If that better world had included a U.S. administration able to mediate muscularly in 2002, the narrow gaps between the two outlines for peace might have been quickly closed and an agreement signed. Back then, the number of Israeli settlers in the West Bank and Gaza -- not counting East Jerusalem -- was 216,000, compared with more than 300,000 today. The Palestinian Authority had not yet split into separate West Bank and Gaza governments. The barriers to implementing an accord were considerably lower. Many graves had yet to be dug for the Israelis and Palestinians who have since died at each others' hands.
Alas, we do not live in that alternative universe. In our world, the Israeli Peace Initiative was launched belatedly, in 2011. (The Hebrew text is here and an English translation here.) The signatories included Yuval Rabin, son of the assassinated prime minister and peacemaker, former military chief of staff Amnon Lipkin-Shahak, ex-Gen. Amram Mitzna, two former chiefs of the Shin Bet security agency, and an ex-head of the Mossad, along with onetime deputy foreign minister Yehudah Ben-Meir (a recovered rightist) and, most surprisingly, Adina Bar-Shalom -- daughter of Rabbi Ovadia Yosef, the spiritual leader of the ultra-Orthodox, hawkish Shas Party.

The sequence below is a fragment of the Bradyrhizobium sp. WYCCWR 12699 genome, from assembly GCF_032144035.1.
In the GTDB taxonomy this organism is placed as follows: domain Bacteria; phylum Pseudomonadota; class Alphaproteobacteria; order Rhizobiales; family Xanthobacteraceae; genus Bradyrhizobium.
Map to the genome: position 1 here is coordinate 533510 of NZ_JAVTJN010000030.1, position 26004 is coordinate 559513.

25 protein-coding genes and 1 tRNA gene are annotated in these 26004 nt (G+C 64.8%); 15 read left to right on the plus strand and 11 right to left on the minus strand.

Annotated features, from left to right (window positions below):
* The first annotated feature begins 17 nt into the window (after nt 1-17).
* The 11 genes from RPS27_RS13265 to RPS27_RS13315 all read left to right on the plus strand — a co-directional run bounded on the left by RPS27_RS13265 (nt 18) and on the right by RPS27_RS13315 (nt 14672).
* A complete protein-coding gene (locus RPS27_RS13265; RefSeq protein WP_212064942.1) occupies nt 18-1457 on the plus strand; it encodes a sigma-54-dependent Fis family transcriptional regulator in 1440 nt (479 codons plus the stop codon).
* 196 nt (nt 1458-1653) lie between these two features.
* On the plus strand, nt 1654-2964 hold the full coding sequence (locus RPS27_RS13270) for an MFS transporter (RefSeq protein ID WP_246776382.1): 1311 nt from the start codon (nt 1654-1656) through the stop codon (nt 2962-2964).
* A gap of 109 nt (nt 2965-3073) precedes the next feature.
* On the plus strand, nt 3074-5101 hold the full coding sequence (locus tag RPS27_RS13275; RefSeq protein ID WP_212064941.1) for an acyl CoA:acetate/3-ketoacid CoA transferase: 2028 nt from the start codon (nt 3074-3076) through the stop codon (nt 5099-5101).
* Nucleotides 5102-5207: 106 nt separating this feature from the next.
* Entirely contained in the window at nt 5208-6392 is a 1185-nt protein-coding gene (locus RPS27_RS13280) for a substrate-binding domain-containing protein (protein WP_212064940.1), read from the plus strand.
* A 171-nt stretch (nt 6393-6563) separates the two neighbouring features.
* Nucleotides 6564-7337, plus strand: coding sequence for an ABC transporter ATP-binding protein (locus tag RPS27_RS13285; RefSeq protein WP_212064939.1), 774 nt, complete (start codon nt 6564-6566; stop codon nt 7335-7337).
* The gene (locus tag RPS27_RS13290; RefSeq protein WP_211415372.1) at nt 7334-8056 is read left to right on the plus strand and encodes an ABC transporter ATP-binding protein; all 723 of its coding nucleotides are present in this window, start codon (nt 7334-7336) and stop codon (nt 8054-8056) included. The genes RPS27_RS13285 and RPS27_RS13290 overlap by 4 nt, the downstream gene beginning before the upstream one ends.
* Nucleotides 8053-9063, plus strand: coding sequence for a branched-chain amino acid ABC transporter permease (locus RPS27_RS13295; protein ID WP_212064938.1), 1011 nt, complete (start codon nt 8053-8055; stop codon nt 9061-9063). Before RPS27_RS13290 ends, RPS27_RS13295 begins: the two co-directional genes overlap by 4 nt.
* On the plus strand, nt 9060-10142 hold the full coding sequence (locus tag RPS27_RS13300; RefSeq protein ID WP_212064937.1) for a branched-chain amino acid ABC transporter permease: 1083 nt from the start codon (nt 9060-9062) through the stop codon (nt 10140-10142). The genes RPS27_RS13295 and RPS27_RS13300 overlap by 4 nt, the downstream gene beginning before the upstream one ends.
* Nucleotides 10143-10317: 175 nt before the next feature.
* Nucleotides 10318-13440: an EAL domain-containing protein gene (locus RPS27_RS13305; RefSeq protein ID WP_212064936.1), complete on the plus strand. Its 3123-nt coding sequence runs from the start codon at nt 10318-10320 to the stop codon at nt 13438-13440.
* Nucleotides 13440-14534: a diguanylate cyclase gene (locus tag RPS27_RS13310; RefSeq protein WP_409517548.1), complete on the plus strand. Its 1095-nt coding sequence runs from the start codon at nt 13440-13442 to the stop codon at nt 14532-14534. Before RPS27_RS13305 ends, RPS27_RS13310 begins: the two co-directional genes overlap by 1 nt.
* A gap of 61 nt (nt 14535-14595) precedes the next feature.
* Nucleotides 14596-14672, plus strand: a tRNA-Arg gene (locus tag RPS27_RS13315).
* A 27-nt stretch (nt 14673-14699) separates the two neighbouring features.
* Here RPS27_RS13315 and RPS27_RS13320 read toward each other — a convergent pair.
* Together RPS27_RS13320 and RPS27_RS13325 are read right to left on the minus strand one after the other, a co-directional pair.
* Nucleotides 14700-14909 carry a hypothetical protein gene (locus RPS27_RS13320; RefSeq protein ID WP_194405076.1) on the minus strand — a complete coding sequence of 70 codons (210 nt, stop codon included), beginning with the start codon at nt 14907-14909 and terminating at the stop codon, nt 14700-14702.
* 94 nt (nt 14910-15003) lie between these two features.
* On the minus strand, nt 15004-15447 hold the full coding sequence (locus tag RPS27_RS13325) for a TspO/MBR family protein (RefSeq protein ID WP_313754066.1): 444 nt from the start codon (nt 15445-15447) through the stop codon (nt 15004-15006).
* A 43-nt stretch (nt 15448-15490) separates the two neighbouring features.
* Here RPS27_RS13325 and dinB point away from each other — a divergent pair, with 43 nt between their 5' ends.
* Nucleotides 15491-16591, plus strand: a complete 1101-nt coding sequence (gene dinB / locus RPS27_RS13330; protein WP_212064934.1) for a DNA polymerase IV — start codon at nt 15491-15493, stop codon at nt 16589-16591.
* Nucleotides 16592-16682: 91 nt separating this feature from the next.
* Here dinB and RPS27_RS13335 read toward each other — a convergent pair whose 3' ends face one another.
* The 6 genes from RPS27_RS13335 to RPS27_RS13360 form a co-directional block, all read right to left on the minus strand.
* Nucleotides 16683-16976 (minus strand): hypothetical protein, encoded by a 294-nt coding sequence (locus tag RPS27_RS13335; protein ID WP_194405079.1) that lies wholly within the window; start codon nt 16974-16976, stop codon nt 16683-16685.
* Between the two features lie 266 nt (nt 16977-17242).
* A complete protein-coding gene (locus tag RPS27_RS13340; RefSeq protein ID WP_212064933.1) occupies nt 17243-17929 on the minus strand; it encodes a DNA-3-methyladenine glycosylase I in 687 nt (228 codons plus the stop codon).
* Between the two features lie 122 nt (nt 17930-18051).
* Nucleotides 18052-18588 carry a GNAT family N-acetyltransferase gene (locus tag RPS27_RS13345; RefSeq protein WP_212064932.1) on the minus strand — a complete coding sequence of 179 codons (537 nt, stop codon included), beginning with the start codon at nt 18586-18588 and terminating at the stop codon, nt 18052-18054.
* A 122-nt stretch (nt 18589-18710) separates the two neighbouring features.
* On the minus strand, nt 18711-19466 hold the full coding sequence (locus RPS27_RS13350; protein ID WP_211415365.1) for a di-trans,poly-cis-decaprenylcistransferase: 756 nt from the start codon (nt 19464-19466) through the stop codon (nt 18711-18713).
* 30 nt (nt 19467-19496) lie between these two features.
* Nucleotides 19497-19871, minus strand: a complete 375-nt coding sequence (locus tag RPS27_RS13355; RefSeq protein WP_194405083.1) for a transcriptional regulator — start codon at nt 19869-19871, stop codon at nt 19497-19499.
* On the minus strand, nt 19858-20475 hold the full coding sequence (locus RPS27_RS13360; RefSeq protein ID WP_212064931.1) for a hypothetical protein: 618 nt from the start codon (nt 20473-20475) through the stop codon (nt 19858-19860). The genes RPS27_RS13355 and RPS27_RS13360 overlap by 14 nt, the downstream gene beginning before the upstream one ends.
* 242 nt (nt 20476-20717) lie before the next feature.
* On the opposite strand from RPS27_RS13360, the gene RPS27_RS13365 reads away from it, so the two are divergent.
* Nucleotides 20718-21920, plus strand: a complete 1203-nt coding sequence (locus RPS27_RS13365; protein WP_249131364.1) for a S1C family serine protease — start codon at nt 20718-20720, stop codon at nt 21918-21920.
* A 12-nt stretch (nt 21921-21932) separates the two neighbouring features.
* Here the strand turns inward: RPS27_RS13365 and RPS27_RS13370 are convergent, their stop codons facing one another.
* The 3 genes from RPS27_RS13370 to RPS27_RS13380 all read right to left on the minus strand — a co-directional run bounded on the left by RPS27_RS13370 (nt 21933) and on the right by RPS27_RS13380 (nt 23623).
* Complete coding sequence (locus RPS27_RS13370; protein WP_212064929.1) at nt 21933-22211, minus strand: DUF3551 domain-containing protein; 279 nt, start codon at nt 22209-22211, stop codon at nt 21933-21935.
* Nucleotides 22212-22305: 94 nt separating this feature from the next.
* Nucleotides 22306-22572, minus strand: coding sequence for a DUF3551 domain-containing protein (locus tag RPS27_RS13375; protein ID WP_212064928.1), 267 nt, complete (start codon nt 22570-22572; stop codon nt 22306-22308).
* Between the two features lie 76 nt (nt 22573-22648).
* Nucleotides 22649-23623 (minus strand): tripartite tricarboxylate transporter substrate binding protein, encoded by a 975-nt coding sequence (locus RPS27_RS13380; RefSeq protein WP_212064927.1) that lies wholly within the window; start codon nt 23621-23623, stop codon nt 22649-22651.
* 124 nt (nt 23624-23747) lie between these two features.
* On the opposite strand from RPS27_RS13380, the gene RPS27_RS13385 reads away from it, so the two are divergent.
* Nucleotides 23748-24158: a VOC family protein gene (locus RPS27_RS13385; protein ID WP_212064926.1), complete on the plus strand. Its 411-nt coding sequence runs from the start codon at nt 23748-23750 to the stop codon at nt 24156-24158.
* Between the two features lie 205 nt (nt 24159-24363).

Utterly unsurprisingly, Prime Minister Benjamin Netanyahu's name does not appear on the list. The Israeli Peace Initiative can be read as a carefully compiled list of the diplomatic steps that Netanyahu desperately seeks to avoid: accepting the 2002 Arab plan as a framework for negotiation, using the pre-1967 borders as the basis for peace with the Palestinians and Syria, recognizing East Jerusalem as the Palestinian capital, and more.
Pessimists quickly argued that another peace proposal by out-of-power figures has virtually no chance of breaking the Israeli-Palestinian deadlock. But pessimism doesn't mean realism. It translates into something between inertia and unwarranted despair. The initiative could roil Israeli politics and feed a chain reaction leading to negotiations. But that depends on whether potential allies, domestic and international, overcome their own inertia and help the process.
The new initiative's first target is the Israeli political debate. It's meant to show that peace terms close to what Arab leaders have proposed are militarily safe and publicly legitimate. It also shows that Netanyahu is the obstacle, and that he must be replaced. Lipkin-Shahak, ex-Gen. and Mossad chief Danny Yatom, ex-Shin Bet chief Yaakov Perry, and other signatories speak the classic national-security language, very short on feelings, that has a strong influence in an anxious country. Their political allegiances, past or present, are not to the radical left, but to the center-left or center, precisely the part of the electorate that has seemingly lost interest in peace. Their endorsement for negotiating based on the June 4, 1967 borders -- that is, for leaving the West Bank and Golan Heights -- identifies that position as centrist and Netanyahu as the extremist.